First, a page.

Oh, and there’s a shot of a penis. I swear, I’ve seen more junk in the past week than I have in my entire life (not counting my own). There was a short attached to You’re Next called All Men Are Called Robert that featured a naked dude running full speed through a forest, something that consistently terrified/astounded me. I’m afraid that the damn thing will brush uncomfortably against the bathroom sink counter when I get out of the shower, but this dude is sprinting around with branches and rocks and all sorts of potentially dangerous things – how did they find this guy? Juan of the Dead and Revenge also had “something for the ladies”, and I’m sure Human Centipede II did as well (didn’t see it, but with the main character being fond of masturbating with sandpaper, I’m sure his member made at least a cameo). Many of the others had gags built around urinating, now that I think of it… what the hell, programmers?

Back on point, as with every film at the fest, it was wonderfully shot. I’m so used to seeing bad indie horror films at festivals that also look like ass thanks to sub-par digital camerawork and/or transfers, it was nice to go in and see a bunch of films that, regardless of whether or not I liked them, were all shot professionally and presented with the utmost care. Even Livid’s first twenty minutes, which had to be projected off a screener blu-ray, looked better than what I even get at AMC half the time. Very few of the films were on 35mm, which is a shame, but at least I wasn’t suffering through crushed blacks and pixelated faces for four days.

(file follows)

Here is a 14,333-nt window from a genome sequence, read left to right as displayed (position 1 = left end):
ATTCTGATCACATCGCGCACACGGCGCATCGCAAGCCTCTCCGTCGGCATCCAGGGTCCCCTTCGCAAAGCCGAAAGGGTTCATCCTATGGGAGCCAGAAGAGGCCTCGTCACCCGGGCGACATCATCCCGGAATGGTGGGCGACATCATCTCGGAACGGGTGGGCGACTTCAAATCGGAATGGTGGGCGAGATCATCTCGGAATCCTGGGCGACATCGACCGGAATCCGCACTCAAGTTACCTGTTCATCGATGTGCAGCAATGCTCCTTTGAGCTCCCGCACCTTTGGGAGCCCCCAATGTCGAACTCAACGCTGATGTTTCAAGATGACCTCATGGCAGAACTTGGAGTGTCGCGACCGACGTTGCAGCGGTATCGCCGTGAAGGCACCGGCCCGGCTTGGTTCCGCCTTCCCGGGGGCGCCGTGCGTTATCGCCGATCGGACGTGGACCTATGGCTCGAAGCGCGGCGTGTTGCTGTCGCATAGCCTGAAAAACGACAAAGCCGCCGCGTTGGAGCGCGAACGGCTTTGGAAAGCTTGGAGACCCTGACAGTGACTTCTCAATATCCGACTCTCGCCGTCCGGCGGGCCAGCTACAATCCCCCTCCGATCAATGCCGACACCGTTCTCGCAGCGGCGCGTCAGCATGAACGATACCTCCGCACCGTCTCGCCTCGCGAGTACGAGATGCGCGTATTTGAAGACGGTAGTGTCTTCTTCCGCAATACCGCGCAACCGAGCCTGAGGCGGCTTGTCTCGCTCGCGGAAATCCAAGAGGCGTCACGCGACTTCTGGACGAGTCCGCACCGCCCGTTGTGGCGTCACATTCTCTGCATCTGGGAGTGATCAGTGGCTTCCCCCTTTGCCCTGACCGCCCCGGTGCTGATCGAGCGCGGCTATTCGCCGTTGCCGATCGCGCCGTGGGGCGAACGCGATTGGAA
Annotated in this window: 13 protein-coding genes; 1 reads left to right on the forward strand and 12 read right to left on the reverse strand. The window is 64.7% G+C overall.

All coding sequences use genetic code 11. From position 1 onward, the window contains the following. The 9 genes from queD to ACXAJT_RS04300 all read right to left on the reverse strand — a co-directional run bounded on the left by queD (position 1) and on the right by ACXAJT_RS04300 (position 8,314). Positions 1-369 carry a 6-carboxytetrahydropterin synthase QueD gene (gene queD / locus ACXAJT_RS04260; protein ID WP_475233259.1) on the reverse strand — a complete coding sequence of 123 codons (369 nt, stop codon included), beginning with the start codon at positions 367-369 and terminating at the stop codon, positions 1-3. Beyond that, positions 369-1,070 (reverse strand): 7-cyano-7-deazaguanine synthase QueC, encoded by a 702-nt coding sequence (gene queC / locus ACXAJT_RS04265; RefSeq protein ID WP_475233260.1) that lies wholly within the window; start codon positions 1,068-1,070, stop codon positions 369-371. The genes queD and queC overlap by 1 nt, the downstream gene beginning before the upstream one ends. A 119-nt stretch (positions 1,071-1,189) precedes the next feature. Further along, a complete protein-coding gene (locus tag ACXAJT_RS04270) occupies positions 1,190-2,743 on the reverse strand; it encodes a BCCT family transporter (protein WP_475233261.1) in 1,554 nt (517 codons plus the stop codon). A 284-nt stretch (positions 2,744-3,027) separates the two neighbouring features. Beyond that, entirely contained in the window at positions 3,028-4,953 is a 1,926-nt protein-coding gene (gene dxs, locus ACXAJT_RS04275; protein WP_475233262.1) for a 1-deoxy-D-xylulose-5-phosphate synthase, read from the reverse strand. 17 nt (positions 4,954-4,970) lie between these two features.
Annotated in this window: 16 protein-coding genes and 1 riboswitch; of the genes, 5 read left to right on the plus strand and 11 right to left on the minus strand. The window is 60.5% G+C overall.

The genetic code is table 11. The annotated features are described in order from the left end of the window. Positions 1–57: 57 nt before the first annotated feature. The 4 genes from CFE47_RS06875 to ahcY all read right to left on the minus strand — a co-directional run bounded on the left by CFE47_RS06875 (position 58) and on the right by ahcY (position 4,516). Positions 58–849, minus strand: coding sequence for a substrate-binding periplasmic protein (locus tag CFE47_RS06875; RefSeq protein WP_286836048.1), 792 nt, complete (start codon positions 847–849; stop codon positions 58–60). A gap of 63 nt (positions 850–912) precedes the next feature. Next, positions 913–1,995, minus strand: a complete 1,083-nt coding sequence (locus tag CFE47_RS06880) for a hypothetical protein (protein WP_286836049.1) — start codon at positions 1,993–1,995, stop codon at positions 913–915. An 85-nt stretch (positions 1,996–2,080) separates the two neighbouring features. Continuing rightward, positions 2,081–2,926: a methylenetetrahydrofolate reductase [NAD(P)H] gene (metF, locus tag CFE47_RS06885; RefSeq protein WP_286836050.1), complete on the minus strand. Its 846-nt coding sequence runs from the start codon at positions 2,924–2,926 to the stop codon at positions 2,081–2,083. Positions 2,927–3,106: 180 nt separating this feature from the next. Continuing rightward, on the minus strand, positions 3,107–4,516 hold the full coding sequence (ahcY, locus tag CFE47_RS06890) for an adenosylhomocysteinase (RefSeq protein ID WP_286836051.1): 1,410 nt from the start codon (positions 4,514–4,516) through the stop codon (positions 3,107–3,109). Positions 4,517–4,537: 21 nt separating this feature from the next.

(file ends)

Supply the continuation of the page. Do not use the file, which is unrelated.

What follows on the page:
Even more of a nice surprise, this is actually the first horror film from director Michael Steiner, who has mostly helmed dramas throughout his 15+ year career (this is his 6th or 7th feature). Again that pesky “lack of time” threatens to make it impossible, but I’d love to check out one of his other films if anyone can recommend one over the others, though not until I watch at least one of Nakamura’s pre-Boy And His Samurai efforts. It’s always nice to see someone trying a horror film after having a career far removed from the genre, as I think they can bring the sort of “fresh take” on the genre that we could always use. And it very rarely occurs; I can’t imagine Cameron Crowe or John Madden taking a break from their dramas and romances to go make a slasher movie for Screen Gems anytime soon. Usually it’s the other way around, with guys like Cronenberg more or less dismissing horror once they make a few well received non-genre films.

Hopefully this will find release in the States soon. It’s one of the most interesting movies I saw out of the FF lineup, and I’d love to give it another look and see if a few more of those pieces fall into place (I can almost guarantee I’ll feel dumb for not having it all figured out after one viewing). Also, while I didn’t really discuss it much, a lot of the films I saw failed to stick the landing; starting strong but falling apart in their third acts (Livid and Lonely Place To Die being the most prominent offenders), so the fact that this one started off good and kept my interest the entire time was much appreciated.

What say you?